How to learn a language
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How to learn a language

2.3 Resources: dictionaries and translators

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We classify dictionaries and translators separately from other resources, as they are designed for both language learners and people who may not speak the language or be interested in learning it at all and just want to look up a word. Every language learner should have access to a good bilingual dictionary regardless of their language level, either in print or online, such as words reference or reversal. More advanced learners should aim to use both bilingual and monolingual dictionary like those that native speakers use, which provide definitions of words in the target language rather than translations into their own language. As well as the obvious use of looking of the meaning of words, your dictionary can help in a number of other ways.
Entries in dictionaries provide information about the category of word that you're looking up, whether it's a verb, noun, adjective, adverb. This can be very useful when trying to understand the meaning. Most dictionaries also provide synonyms, which can help you make your writing more varied. They also include the phonetic representation of the word, which will help you pronounce it.
Good dictionaries also provide examples of the words used in context. Online dictionaries sometimes have links to audio files with the pronunciation too. And dictionary apps and those that can be installed in e-book readers can sync with texts so that you can click on a word in the text you are reading to find its meaning.
Online translators are another type of tool available to language learners. These offer machine translations with the option of entering text or speaking. And it will produce a translation, sometimes also with its pronunciation. The best known and most used online translator is Google translate. You can look up single words and online translators will offer a good result. Although you should be aware of the different meanings that the same word can have. Although opposition to the use of translation software has been raised by some language teachers. Realistically, these pieces of software remain the first place where many language learners turn to when composing texts in the target language.
The machine translation algorithms have improved vastly in recent years. But translations can be erroneous, especially when sentences are looked up without context. Some language combinations work better than others, as these tools tend to rely on available texts and translations of sources. So for example, whereas the English, French or Spanish, English combination tends to provide very good results, other combinations such as Hungarian, English may produce results that are not as accurate.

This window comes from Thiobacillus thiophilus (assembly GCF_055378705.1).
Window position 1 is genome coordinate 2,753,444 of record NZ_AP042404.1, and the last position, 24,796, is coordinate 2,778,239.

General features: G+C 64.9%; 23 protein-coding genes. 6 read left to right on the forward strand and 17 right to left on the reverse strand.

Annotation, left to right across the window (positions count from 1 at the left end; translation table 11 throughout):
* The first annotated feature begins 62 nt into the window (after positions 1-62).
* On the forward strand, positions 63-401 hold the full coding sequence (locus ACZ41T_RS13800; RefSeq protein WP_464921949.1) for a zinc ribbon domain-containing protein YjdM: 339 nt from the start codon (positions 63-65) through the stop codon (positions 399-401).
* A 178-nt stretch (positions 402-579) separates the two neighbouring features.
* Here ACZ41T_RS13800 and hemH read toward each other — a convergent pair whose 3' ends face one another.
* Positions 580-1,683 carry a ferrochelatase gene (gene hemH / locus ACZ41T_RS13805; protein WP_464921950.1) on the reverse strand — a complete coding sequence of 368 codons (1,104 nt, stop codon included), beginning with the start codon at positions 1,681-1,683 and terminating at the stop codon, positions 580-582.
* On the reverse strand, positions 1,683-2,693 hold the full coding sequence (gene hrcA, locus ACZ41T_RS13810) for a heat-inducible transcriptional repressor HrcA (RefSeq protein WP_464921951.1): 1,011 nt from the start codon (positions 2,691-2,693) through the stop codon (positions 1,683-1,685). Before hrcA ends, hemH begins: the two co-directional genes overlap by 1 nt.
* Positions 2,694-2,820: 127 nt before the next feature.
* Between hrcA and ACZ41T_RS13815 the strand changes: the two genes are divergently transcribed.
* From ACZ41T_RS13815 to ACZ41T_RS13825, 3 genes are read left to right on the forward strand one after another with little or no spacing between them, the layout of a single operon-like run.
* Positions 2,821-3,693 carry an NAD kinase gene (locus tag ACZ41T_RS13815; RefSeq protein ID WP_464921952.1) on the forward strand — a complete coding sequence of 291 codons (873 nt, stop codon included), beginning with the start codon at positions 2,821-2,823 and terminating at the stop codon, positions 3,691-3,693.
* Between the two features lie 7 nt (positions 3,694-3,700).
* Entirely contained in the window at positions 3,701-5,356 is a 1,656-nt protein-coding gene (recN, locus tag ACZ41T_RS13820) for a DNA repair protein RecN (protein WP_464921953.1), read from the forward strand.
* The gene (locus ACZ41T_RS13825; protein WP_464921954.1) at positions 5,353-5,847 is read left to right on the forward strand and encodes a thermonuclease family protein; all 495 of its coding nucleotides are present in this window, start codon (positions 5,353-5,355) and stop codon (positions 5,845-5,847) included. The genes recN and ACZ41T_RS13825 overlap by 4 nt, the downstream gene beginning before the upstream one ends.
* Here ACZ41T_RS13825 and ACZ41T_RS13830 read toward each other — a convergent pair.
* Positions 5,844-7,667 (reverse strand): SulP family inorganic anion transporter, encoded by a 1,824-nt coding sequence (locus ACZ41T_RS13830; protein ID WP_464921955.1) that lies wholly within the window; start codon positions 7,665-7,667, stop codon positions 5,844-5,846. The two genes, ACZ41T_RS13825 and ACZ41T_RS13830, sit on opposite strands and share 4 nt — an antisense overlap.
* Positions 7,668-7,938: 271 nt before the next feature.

When using online translators, try to use simple sentences and avoid colloquial expressions. Never take the translation offered as the correct translation. And always evaluate the text provided for possible errors. A way of checking the translation is to use the translator to translate the translation provided back to the original language.
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Laura says:

When I started learning Spanish, I was not sure how to choose the right dictionary. Some are marketed for beginners, and I started off with one of those when I first started learning Spanish, and then spent a little more money later on, and bought myself a more comprehensive dictionary.

Activity 1 Trying out online translators

Timing: Allow about 20 minutes

Go to an online newspaper or news organisation in your target language and copy a paragraph of text from a news item. Then go to an online translator, such as Google Translate, and paste the text onto the translation box to provide a translation into your main language. Look at the results. Does the text make sense?


It is probably good enough to enable you to understand what the text is about, but it is probably not 100 per cent grammatically correct. Most likely there will be some sentences that convey the meaning effectively, but may sound slightly odd, as if someone who isn’t familiar with the language style wrote them. So if you use an online translator to translate a text you have written in your main language into your target language, don’t expect it to be totally correct either.

Laura says:

I think that when you start learning a language, it’s easy to fall into the trap of using online translators without realising that the translation often contains mistakes, so this is a useful exercise to show why you must be careful.


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